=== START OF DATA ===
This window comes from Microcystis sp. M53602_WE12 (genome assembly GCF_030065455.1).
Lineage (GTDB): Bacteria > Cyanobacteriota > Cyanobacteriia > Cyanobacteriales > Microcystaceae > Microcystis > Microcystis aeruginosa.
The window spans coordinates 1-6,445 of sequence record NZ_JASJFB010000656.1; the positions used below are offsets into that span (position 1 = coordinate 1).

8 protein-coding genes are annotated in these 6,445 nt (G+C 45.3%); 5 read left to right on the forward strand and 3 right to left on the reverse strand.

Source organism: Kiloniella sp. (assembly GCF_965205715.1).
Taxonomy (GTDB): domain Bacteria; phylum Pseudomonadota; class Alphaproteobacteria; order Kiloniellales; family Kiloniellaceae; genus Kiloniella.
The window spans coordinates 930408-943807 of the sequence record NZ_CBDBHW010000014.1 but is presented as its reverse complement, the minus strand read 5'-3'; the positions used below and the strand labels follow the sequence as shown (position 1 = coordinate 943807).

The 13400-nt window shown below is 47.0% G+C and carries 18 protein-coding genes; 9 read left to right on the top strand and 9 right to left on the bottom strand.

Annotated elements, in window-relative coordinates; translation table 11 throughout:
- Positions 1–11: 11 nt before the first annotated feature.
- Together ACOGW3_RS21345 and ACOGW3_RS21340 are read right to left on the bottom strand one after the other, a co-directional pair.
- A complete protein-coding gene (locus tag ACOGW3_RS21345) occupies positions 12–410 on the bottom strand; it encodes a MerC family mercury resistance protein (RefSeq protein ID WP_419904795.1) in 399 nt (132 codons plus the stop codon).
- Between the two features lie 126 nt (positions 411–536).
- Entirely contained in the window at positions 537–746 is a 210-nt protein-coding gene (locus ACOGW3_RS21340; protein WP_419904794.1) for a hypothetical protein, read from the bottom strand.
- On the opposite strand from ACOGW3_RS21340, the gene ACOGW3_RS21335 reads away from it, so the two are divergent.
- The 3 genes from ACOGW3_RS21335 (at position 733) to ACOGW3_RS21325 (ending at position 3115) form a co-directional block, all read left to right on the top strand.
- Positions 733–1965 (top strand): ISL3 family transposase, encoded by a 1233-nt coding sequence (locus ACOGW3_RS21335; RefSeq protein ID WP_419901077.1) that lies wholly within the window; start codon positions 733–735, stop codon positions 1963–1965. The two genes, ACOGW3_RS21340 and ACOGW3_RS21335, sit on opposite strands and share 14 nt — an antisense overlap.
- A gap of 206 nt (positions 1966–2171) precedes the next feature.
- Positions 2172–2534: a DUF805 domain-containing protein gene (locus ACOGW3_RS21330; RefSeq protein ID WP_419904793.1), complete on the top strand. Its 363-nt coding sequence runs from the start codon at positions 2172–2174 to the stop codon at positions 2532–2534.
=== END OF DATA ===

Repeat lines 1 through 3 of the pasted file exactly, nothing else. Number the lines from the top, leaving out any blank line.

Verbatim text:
This window comes from Microcystis sp. M53602_WE12 (genome assembly GCF_030065455.1).
Lineage (GTDB): Bacteria > Cyanobacteriota > Cyanobacteriia > Cyanobacteriales > Microcystaceae > Microcystis > Microcystis aeruginosa.
The window spans coordinates 1-6,445 of sequence record NZ_JASJFB010000656.1; the positions used below are offsets into that span (position 1 = coordinate 1).